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What is AMP and Why Do You Need It?

by Daniel Chen - February 19, 2016

What is AMP and Why Do You Need It?

AMP is a solution to a problem, and that problem is poor mobile development. Despite numerous and detailed best practices from Google, most companies continue to have inferior mobile practices. Mobile optimization is a mixed bag, and mobile consumers (which is, increasingly, the majority of consumers) continue to deal with poor performance. Sites load slowly, pages return errors instead of content, and nothing is scaled appropriately to mobile screens.

This is an enormous problem from a marketing perspective because mobile consumers make speedy decisions – if a page doesn’t load within a second or two, consumers will almost always skip to an alternative to find an answer or product as quickly as possible can.

Enter AMP or Accelerated Mobile Pages, an HTML subset developed by The AMP Project (a collection of interested parties, including Google). AMP limits what JavaScript and third-party scripts you can use in exchange for pre-loading web pages for mobile devices so that your page always appears quickly and reliably.

Getting AMP-ed

It isn’t the first time this web development problem has happened, just the first time it has happened to mobile devices. When quality control began to affect early Web pages seriously, developers eventually reached a sort of stability (mixed in with a hefty amount of “survival of the fittest”) using CSS and other well-known page building tools that helped ensure acceptable performance. AMP is a solution to this similar issue related to phones, tablets, and other mobile screens: It creates pre-renderable pages that intelligently pick the right components to pre-render for mobile viewers.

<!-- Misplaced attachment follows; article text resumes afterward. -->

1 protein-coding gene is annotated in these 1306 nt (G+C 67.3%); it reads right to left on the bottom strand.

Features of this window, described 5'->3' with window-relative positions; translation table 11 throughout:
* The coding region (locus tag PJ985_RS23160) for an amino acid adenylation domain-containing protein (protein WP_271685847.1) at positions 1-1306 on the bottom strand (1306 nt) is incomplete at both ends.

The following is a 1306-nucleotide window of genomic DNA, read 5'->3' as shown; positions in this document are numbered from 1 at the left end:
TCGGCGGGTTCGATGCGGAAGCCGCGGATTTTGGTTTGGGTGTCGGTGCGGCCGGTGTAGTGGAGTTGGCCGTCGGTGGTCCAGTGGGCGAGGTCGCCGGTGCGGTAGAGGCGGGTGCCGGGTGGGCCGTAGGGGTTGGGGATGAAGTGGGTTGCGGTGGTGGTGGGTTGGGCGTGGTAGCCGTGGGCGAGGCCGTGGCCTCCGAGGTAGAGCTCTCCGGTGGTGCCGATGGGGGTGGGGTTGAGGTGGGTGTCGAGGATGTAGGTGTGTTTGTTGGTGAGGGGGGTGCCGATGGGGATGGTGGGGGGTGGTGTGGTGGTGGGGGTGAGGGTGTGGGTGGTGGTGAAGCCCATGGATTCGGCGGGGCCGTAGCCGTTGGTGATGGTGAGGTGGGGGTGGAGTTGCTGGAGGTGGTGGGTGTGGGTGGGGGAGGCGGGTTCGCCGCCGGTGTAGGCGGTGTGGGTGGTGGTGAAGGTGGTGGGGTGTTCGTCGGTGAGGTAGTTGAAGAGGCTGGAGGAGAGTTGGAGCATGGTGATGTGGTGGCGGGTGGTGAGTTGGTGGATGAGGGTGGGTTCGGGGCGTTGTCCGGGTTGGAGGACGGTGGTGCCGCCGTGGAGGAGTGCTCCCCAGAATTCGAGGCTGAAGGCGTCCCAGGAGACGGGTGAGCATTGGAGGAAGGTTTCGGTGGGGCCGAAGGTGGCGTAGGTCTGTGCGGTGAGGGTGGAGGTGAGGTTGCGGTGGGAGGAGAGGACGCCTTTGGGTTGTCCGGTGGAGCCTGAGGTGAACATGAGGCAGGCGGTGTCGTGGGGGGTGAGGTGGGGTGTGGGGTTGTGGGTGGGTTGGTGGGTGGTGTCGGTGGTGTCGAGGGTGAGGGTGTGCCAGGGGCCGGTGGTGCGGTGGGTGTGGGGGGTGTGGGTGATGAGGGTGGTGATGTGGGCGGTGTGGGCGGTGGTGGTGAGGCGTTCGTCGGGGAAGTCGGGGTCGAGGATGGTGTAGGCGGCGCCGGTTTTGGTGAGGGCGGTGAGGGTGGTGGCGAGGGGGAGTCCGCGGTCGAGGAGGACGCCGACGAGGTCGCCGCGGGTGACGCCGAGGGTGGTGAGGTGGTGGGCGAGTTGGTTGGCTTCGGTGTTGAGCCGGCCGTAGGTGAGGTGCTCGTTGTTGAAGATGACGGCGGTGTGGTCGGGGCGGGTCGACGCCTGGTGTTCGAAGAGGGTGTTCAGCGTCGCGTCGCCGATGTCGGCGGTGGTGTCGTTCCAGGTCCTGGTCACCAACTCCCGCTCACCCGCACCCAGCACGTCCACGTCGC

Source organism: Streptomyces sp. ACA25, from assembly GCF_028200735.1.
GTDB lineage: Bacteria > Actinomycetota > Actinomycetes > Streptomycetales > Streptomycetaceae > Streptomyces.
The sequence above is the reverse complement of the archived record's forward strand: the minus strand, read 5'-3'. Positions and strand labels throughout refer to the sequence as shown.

So, from a conceptual view, there are a lot of similarities between AMP and CSS. The mobile pages are designed to render all modern browsers and web views without exception, on both mobile and desktop. It works almost entirely with static content and does not include potentially troublesome features like third-party scripts or original JavaScript, which could throw wrenches in the works.

In case you screeched to a halt at that JavaScript limitation, we should note that AMP does allow for custom elements that use acceptable forms of JavaScript but integrates them with all necessary AMP components, so there are workarounds here. The good news is that there are far fewer problems when it comes to traditional CSS: Except for the sloppiest CSS work, most are allowed and encouraged when building AMP.

The Future of Mobile

AMP is being adopted first by the large companies that understand its worth and have a relatively simple offering that is easy to translate. Facebook, Google, Twitter, and others have a whole lot of static content that is already chomping at the bit to adopt AMP. These companies are currently experimenting with beta versions.

Because it’s still in the early days of conception, putting numbers to AMP is a risky game. However, research so far indicates that using AMP improves mobile speeds anywhere between 15% and 85%. It’s worth noting that these speed boosts don’t depend on endless tweaks to your pages: If you use AMP, the boosts are automatically there.

Even if you have limited static content and a robust mobile development process, AMP is still worth adopting when it continues to evolve. The acceptable JavaScript library is still growing; documents are still being formed to create a useful resource for companies to draw on…the whole project has a way to go. But because AMP is the most promising future for efficient mobile development, we suggest that you get ready for it as the commonly accepted mobile standard.

What does that mean for your company right now? Generally, it means that priority should be given to cleaning your web design that allows for AMP adoption. Specifically, you should consider:

Reviewing Google’s updates: Google is often at the forefront of mobile development and is a core contributor to AMP, so pay attention to its updates.

Put less focus on JavaScript: This is self-explanatory. Consult the AMP library and create web components ready for mobile pre-rendering instead of depending on older, unsupported scripts.

Focus on the other mobile problems: AMP takes care of many performance issues for you, and even more as time goes on. But it would help if you still managed content decisions, readability, touchscreen compatibility, and many other important factors in mobile development. Think of AMP as a way to free up your resources to focus more on what really matters.

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